On Thursday 3rd September the wide hallways of the American School of Tampico
rang to the sounds of 200 footsteps heading towards the presentation hall. A rather diminished Atlantic Rising (consisting of Will) had arrived to start two days of workshops with students from 5th-12th Grade.
I would be lying if I said I wasn’t a wee bit nervous. Usually there is the comforting sight of Tim hunched over his laptop and Lynn fixing the projector when we start preparing for these workshops. But this time it was just little me, and an army of helpful teachers facing 100 middle school pupils. Lula Garcia was the lead teacher from Tampico and she had done a fantastic job at organising everything at her end. Projectors, laptops, board markers, even a little laser pointer to shine at the board were available. Let battle commence.
We started with a 40 minute introduction to the project. As expected, I ran out of things to say after 15 minutes, and then faced a barrage of questions from students who wanted to know everything from “How wide is the bed on top of the car?” to “Tell us again what about getting stuck in the Sahara desert”. I think there was a question about sea level change, but I can´t be sure. As the younger students left, shaking their heads in disbelief that anybody would choose to just have cold showers for a year, we started a series of more intense workshops with the Year 8 students.
When we start these workshops, there is always a period of ascertaining levels of knowledge. Do they know why sea levels are rising? Is climate change on their radar? These kids were well up to speed. Hydrogen fuel cells, the Milankovitch wobble, the breakdown of the thermo-haline circulation system. At one point I had to sneak to the loo and look something up in my little book to answer a question. They were sharp. And full of good ideas.
So we explored our way through the impacts of sea level rise, argued fiercely about climate change responsibility and then wrote long letters to go into the Message in a Bottle capsule. Their thoughts were peppered with digested questions into our strange way of life. So by 2.15pm, I was soaring on a cloud of caffeine and fully prepared to explain once again how one can survive for a year with only four pairs of pants. We finally left and I slept deeply in Lula’s son’s bedroom, underneath a Wall-E duvet and surrounded by Spongebob Squarepants teddies.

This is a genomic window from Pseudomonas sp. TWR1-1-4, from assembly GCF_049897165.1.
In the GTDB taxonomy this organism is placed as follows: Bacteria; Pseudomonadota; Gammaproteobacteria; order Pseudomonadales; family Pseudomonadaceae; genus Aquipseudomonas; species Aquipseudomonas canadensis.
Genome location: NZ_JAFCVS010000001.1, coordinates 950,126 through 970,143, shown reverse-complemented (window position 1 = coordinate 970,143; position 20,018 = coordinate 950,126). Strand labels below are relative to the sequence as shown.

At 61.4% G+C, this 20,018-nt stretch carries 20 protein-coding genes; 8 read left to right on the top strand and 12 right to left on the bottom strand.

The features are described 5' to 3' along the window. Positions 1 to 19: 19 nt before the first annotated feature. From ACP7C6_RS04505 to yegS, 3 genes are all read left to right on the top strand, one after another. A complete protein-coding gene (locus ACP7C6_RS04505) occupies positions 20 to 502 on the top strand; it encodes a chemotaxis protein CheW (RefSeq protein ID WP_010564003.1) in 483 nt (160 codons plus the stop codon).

The second day began with a similar interrogation by high school students, less interested in my underwear and more focused on testing the validity of climate change solutions. Would hydrogen fuel cell cars ever work? How many problems can we solve with solar energy? What had we found about sea level change that is relevant to Tampico? I wished I had had stronger coffee on the way to school. They were excellent students and after an hour we had thrashed through a wide variety of different issues. At 11am the 5th graders arrived. A fierce army of 11 year olds who had heard about the Message in a Bottle project and wanted in on the action. Forty five of the little varmits turned up, chewed pencils for an hour and wrote remarkably candid letters.
12pm brought us to the big event for the day, a live link-up with the Pan-American School of Bahia
. Both schools had prepared short presentations on their local environments and what action they are taking against climate change. The skype link worked. The projector flickered. And six Brazilian girls suddenly appeared life-size on the white board. For an hour students asked and answered questions about their different lifestyles and hopes for the future. It was really buzzing. The connection held out, I managed to hold the camera steady and at the end both schools decided to work on a joint project about recycling in their schools. So we hope this marks the start of something bigger and longer term.
And by the end of that I was whacked. 2.15pm came around and we dribbled home to collapse in front of a Spongebob Squarepants cartoon. Tim and Lynn got in touch to say that customs had been procrastinating again and it looked like they were going to have to stay in Veracruz. Lula´s son challenged me to play computer games with him. But I was beat. My mind was racing and my feet were sore. Two days with two hundred students had taken it out of me. And I suddenly thought, perhaps this is what being a real teacher must feel like?